Please let me make a few points clear about bond issuance. First, Hong Kong’s debt to GDP (gross domestic product) ratio is currently very low, at just about 4%. Under our bond issuance programme, by the end of the five-year period, that is, 2027-28, our debt to GDP ratio will still be at a relatively low level of 9.5%. This is far lower than the figure in many advanced economies. And the fiscal reserve of the Government by then will stand at about $950 billion, equivalent to about 14 months of government expenditure.
Second, we will adhere to strict fiscal discipline. Proceeds from the bonds will be used only to finance our infrastructure and public works projects. None of such proceeds will be used for funding our recurrent expenditure.
Third, we bear in mind the need of financial inclusion in the issuance of infrastructure bonds. Like retail green bonds, we will seek to open bond subscriptions to members of the public so as to allow our fellow residents to have more investment options with steady returns.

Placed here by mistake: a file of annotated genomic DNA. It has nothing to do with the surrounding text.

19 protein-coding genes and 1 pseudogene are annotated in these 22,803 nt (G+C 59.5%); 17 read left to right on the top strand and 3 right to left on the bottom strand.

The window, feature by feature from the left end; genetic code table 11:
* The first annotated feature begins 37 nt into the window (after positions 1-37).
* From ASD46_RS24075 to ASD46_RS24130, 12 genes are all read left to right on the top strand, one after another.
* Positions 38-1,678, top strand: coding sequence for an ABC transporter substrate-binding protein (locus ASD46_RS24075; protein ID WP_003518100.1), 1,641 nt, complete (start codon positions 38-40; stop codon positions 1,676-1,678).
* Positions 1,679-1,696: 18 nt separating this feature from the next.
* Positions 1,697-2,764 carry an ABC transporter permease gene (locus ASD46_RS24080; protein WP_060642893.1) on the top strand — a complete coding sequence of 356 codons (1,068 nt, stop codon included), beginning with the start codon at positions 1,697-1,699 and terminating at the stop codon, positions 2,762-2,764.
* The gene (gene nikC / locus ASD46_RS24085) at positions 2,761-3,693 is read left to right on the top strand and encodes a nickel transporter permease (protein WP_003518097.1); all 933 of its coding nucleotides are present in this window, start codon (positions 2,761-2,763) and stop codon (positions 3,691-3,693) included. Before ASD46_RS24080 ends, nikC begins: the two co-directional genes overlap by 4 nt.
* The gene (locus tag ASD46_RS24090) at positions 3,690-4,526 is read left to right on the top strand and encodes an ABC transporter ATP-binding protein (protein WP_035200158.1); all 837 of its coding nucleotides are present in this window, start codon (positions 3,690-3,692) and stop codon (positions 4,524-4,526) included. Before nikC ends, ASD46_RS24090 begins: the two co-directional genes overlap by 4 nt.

And in this connection, I also plan to issue no less than $50 billion of Silver Bond and $15 billion of retail green bonds in the coming financial year. This would also be beneficial to the development of the bond market.
In the Budget, I have also set out different measures that will help consolidate and reinforce the status of Hong Kong as an international financial centre (IFC). We will continue to widen the mutual access scheme between the Mainland and Hong Kong, further enhancing the competitiveness of our listing platform as well as further developing our asset and wealth management sector. A more vibrant IFC of Hong Kong with deeper liquidity and a broader range of products and services would definitely mean more opportunities for the sector, including of course those engaged in the loan markets. Hong Kong is indeed a market full of opportunities and promise.
Financial Secretary Paul Chan gave these remarks at the Asia Pacific Loan Market Association Global Loan Market Summit on March 1.